Kevin McAleenan, the U.S. Customs and Border Protection Commissioner, speaking with reporters on December 31, refuted charges by immigrant rights advocates that the Trump administration’s stricter border control enforcement was driving illegal border crossers to take more dangerous paths, though increasing numbers of Guatemalan families attempting to enter the United States illegally are avoiding border areas where enforcement is high and choosing more dangerous crossings in remote deserts.
“When you start interfering with a migration pattern, you better be prepared to deal with the consequences,” the San Diego Union-Tribune quoted Ruben Garcia, director of a migrant shelter in El Paso, as saying.
However McAleenan blamed the risk posed to migrants on smugglers, not government enforcement efforts. He said smugglers are taking families into “new and remote areas” to avoid paying crossing fees to the cartels that control the more heavily traveled routes.
Because of the harsh conditions during the remote desert border crossings, some children have become ill. The mass media and immigrant rights groups have blamed Customs and Border Protection for the deaths of two young migrant children from Guatemala who allegedly died in CBP custody during the past three weeks. When Martha Raddatz, co-anchor of NBC’s This Week with George Stephanopoulos asked McAleenan during a December 30 interview about this, he said: “It’s been over a decade since we’ve had a child die anywhere in our processes.” As for the two children who died, McAleenan said: “Our agents did everything they could as soon as these children manifested symptoms of illness to save their lives.”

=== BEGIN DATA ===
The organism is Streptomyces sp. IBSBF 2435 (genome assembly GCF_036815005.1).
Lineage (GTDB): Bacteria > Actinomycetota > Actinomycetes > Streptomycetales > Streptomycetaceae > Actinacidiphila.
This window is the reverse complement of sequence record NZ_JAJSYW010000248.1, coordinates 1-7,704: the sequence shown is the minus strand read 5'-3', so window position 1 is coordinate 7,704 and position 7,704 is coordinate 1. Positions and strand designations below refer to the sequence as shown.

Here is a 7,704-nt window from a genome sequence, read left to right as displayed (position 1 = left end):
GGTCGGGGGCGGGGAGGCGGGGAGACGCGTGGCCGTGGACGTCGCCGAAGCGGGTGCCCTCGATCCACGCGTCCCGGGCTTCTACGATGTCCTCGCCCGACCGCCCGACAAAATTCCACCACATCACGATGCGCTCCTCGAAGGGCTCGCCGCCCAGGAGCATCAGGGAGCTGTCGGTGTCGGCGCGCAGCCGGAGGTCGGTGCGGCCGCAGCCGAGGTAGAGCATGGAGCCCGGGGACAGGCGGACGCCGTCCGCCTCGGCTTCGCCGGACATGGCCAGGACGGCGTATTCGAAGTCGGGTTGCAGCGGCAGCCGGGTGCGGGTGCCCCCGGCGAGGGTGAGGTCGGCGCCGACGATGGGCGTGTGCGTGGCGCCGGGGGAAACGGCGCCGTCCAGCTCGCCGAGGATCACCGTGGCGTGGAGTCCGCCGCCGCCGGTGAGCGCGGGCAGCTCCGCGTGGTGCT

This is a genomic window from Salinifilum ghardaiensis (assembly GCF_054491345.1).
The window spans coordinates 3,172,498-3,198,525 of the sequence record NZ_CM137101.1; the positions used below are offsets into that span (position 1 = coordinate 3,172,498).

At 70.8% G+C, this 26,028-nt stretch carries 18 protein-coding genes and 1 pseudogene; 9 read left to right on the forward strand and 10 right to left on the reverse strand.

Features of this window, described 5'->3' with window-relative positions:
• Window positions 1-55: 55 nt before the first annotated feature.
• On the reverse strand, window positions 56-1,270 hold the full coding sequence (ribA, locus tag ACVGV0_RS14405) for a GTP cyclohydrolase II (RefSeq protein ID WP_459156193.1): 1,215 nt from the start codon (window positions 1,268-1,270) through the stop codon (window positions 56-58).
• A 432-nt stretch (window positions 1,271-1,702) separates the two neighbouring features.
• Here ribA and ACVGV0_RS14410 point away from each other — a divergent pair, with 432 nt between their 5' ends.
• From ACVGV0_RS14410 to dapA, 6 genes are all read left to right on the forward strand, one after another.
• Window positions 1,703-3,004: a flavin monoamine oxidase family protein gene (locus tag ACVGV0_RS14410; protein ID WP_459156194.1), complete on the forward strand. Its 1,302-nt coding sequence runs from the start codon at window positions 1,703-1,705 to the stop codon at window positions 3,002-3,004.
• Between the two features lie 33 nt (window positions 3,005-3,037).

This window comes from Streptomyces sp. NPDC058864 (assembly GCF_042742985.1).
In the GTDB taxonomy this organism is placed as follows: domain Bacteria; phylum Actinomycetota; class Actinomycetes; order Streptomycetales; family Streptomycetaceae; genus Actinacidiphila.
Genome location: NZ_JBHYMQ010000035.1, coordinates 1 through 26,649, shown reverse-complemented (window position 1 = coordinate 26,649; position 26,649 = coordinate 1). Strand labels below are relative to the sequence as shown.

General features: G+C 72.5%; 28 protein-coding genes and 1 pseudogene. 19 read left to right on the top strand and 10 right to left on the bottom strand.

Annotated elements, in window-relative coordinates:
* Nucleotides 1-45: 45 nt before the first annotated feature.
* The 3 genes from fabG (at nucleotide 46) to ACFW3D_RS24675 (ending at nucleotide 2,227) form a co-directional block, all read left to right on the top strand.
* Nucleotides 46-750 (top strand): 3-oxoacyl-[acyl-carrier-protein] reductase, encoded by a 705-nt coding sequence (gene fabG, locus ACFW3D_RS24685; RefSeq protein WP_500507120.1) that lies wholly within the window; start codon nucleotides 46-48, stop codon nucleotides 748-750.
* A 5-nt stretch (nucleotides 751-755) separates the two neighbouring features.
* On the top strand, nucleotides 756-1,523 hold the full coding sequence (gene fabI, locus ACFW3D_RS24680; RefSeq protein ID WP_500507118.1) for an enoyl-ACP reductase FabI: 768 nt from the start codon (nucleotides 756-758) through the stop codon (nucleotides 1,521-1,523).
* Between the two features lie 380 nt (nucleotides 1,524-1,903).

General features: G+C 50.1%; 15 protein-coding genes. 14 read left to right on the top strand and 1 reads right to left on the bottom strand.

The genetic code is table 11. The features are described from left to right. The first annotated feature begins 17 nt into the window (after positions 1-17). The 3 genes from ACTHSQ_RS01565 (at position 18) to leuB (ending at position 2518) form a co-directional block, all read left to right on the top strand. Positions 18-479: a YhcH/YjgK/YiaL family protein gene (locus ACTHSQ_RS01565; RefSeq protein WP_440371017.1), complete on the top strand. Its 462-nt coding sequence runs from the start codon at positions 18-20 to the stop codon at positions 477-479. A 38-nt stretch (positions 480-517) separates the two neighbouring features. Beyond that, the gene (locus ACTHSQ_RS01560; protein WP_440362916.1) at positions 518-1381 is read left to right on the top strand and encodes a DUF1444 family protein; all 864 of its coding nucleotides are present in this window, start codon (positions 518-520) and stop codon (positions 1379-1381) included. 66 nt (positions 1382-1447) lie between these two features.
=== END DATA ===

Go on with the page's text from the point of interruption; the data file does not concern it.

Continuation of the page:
McAleenan said that one girl started to vomit on a bus ride to the nearest Border Patrol station. When she arrived, an agent who’s a paramedic got her into emergency medical service and got a life flight to mover her to a children’s hospital in El Paso. In the other case, a Border Patrol agent noticed Felipe Alonzo-Gomez’s symptoms and took him and his father to the emergency room, where he was treated by doctors in Almagorda, New Mexico, but died afterward.
A report in The New American on December 29 revealed that an autopsy showed that the boy died of the flu, but that hospital staff gave him amoxicillin, an antibiotic used to treat bacterial infections. Unfortunately amoxicillin does not help the flu because antibiotics don’t work on viruses.
As tragic as young Felipe’s death was, it was the result of misdiagnosis at the hospital, as well as his parents’ unfortunate decision to take him on a long, arduous journey because they believed that immigration judges won’t deport illegal aliens with children in tow.